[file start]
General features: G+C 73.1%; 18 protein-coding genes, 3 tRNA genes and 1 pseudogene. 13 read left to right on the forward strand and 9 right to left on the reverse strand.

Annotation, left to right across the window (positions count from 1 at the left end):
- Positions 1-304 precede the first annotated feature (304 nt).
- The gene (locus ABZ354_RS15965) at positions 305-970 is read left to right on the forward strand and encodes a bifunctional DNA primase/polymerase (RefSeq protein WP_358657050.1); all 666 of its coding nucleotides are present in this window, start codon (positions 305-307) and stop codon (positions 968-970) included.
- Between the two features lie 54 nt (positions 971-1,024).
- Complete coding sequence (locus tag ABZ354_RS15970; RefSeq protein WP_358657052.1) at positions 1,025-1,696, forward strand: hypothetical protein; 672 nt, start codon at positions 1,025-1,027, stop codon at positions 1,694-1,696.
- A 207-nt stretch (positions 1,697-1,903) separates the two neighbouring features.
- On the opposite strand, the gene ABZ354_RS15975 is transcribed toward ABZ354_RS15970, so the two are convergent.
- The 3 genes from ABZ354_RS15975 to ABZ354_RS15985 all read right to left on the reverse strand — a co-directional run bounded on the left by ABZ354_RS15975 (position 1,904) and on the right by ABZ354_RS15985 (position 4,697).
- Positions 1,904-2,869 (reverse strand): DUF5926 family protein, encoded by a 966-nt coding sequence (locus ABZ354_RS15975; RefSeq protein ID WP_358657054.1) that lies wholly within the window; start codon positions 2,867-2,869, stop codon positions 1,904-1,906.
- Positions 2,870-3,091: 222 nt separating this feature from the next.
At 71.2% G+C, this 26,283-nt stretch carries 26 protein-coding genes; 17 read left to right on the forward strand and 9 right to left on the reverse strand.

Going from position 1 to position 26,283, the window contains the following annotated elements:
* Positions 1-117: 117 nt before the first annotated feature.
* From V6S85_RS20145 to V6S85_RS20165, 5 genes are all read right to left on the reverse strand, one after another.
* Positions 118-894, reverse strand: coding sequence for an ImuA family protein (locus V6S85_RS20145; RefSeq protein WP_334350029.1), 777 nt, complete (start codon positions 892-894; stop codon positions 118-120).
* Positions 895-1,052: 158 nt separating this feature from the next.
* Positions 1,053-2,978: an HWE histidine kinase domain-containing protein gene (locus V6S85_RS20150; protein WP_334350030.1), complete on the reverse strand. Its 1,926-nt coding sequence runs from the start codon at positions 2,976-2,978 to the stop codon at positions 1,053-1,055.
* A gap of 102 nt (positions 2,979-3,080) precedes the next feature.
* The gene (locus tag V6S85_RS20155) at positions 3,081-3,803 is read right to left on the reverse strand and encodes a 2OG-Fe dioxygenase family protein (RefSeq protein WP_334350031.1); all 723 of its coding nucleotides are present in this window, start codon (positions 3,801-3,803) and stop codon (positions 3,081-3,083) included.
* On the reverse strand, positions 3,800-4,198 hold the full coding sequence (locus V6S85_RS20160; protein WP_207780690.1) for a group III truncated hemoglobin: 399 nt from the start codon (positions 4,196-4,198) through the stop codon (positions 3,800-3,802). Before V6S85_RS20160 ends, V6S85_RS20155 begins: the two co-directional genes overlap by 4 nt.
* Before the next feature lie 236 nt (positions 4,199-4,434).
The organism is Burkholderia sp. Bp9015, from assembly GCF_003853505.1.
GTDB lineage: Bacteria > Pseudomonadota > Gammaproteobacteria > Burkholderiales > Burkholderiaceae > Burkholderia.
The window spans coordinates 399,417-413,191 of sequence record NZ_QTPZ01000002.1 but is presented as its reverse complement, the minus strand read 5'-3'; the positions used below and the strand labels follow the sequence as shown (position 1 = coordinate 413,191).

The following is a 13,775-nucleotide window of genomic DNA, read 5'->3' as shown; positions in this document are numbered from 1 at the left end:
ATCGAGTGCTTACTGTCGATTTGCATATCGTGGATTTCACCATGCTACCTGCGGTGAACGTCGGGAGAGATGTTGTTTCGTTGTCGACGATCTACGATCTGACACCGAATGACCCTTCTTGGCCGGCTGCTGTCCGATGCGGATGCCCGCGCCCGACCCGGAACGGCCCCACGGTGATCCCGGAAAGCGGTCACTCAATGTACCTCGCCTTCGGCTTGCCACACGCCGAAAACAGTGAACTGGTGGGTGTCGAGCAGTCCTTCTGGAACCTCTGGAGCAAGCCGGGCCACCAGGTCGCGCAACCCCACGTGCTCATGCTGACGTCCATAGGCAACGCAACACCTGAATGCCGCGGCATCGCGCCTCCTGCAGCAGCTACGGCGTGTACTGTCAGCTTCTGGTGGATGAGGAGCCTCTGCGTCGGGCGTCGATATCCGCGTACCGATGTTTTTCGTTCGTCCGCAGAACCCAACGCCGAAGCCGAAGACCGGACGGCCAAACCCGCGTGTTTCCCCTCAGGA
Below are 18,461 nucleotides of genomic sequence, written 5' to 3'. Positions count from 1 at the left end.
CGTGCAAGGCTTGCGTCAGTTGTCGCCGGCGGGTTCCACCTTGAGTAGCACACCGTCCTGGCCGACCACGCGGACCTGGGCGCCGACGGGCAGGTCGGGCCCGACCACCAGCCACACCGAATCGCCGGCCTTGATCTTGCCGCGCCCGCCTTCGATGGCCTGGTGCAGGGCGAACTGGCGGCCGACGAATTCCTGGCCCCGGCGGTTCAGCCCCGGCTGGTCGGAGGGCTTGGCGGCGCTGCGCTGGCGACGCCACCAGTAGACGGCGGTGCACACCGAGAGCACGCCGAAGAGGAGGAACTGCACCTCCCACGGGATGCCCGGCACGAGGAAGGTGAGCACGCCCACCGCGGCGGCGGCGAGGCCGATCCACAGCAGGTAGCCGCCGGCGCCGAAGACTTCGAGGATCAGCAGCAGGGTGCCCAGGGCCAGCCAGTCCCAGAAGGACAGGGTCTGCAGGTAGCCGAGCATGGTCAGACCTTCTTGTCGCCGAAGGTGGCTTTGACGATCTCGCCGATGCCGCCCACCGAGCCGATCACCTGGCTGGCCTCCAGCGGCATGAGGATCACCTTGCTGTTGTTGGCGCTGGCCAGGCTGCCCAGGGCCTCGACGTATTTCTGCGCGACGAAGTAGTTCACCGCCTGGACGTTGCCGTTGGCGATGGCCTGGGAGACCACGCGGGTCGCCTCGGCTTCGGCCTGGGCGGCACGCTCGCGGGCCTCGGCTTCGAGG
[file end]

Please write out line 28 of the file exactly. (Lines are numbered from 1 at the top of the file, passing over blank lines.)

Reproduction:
Below are 18,461 nucleotides of genomic sequence, written 5' to 3'. Positions count from 1 at the left end.